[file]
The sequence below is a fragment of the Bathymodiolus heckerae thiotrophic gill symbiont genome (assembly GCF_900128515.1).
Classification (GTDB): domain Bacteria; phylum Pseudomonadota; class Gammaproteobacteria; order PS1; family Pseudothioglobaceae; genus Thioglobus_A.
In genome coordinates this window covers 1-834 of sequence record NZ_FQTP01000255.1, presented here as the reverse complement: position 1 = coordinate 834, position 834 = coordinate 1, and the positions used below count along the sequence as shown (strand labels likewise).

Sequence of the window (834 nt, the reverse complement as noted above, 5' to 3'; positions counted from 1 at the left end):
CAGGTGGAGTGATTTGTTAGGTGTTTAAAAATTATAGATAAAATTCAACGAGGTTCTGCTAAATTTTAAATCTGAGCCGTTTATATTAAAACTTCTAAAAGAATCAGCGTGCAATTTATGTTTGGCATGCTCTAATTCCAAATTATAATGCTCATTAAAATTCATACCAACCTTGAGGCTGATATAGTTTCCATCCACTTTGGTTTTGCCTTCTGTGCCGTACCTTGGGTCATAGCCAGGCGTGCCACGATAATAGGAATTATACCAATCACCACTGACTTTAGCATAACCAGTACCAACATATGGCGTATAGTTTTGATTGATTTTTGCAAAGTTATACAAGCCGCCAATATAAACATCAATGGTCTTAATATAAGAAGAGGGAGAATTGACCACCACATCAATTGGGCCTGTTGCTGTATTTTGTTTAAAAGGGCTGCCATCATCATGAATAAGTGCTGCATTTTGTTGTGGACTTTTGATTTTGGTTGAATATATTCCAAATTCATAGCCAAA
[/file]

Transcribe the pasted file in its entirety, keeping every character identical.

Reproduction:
The sequence below is a fragment of the Bathymodiolus heckerae thiotrophic gill symbiont genome (assembly GCF_900128515.1).
Classification (GTDB): domain Bacteria; phylum Pseudomonadota; class Gammaproteobacteria; order PS1; family Pseudothioglobaceae; genus Thioglobus_A.
In genome coordinates this window covers 1-834 of sequence record NZ_FQTP01000255.1, presented here as the reverse complement: position 1 = coordinate 834, position 834 = coordinate 1, and the positions used below count along the sequence as shown (strand labels likewise).

Sequence of the window (834 nt, the reverse complement as noted above, 5' to 3'; positions counted from 1 at the left end):
CAGGTGGAGTGATTTGTTAGGTGTTTAAAAATTATAGATAAAATTCAACGAGGTTCTGCTAAATTTTAAATCTGAGCCGTTTATATTAAAACTTCTAAAAGAATCAGCGTGCAATTTATGTTTGGCATGCTCTAATTCCAAATTATAATGCTCATTAAAATTCATACCAACCTTGAGGCTGATATAGTTTCCATCCACTTTGGTTTTGCCTTCTGTGCCGTACCTTGGGTCATAGCCAGGCGTGCCACGATAATAGGAATTATACCAATCACCACTGACTTTAGCATAACCAGTACCAACATATGGCGTATAGTTTTGATTGATTTTTGCAAAGTTATACAAGCCGCCAATATAAACATCAATGGTCTTAATATAAGAAGAGGGAGAATTGACCACCACATCAATTGGGCCTGTTGCTGTATTTTGTTTAAAAGGGCTGCCATCATCATGAATAAGTGCTGCATTTTGTTGTGGACTTTTGATTTTGGTTGAATATATTCCAAATTCATAGCCAAA